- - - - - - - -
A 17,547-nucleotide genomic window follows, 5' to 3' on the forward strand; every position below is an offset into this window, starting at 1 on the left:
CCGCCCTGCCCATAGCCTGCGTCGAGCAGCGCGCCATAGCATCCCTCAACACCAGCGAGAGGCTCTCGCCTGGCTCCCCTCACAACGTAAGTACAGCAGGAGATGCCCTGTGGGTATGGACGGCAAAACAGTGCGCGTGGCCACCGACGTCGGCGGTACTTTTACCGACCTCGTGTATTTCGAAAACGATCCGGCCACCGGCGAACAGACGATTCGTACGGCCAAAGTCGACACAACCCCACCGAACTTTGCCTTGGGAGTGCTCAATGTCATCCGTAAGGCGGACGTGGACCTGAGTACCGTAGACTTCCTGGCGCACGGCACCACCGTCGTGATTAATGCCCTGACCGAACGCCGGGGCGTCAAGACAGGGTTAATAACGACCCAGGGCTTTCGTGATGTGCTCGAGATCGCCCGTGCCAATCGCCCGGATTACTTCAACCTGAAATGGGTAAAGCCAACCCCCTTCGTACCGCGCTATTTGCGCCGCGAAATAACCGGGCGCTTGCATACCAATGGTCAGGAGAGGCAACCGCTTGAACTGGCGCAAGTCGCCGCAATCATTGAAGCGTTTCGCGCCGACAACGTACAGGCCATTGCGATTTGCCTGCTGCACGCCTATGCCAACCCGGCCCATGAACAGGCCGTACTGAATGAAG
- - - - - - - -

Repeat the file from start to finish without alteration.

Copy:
A 17,547-nucleotide genomic window follows, 5' to 3' on the forward strand; every position below is an offset into this window, starting at 1 on the left:
CCGCCCTGCCCATAGCCTGCGTCGAGCAGCGCGCCATAGCATCCCTCAACACCAGCGAGAGGCTCTCGCCTGGCTCCCCTCACAACGTAAGTACAGCAGGAGATGCCCTGTGGGTATGGACGGCAAAACAGTGCGCGTGGCCACCGACGTCGGCGGTACTTTTACCGACCTCGTGTATTTCGAAAACGATCCGGCCACCGGCGAACAGACGATTCGTACGGCCAAAGTCGACACAACCCCACCGAACTTTGCCTTGGGAGTGCTCAATGTCATCCGTAAGGCGGACGTGGACCTGAGTACCGTAGACTTCCTGGCGCACGGCACCACCGTCGTGATTAATGCCCTGACCGAACGCCGGGGCGTCAAGACAGGGTTAATAACGACCCAGGGCTTTCGTGATGTGCTCGAGATCGCCCGTGCCAATCGCCCGGATTACTTCAACCTGAAATGGGTAAAGCCAACCCCCTTCGTACCGCGCTATTTGCGCCGCGAAATAACCGGGCGCTTGCATACCAATGGTCAGGAGAGGCAACCGCTTGAACTGGCGCAAGTCGCCGCAATCATTGAAGCGTTTCGCGCCGACAACGTACAGGCCATTGCGATTTGCCTGCTGCACGCCTATGCCAACCCGGCCCATGAACAGGCCGTACTGAATGAAG